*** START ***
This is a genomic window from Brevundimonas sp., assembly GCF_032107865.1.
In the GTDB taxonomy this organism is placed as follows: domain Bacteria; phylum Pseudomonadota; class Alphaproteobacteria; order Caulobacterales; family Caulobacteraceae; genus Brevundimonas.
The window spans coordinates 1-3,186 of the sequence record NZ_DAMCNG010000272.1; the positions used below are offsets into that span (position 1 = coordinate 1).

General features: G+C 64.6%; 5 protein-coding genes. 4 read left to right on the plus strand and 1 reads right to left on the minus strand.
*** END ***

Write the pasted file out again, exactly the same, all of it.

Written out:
This is a genomic window from Brevundimonas sp., assembly GCF_032107865.1.
In the GTDB taxonomy this organism is placed as follows: domain Bacteria; phylum Pseudomonadota; class Alphaproteobacteria; order Caulobacterales; family Caulobacteraceae; genus Brevundimonas.
The window spans coordinates 1-3,186 of the sequence record NZ_DAMCNG010000272.1; the positions used below are offsets into that span (position 1 = coordinate 1).

General features: G+C 64.6%; 5 protein-coding genes. 4 read left to right on the plus strand and 1 reads right to left on the minus strand.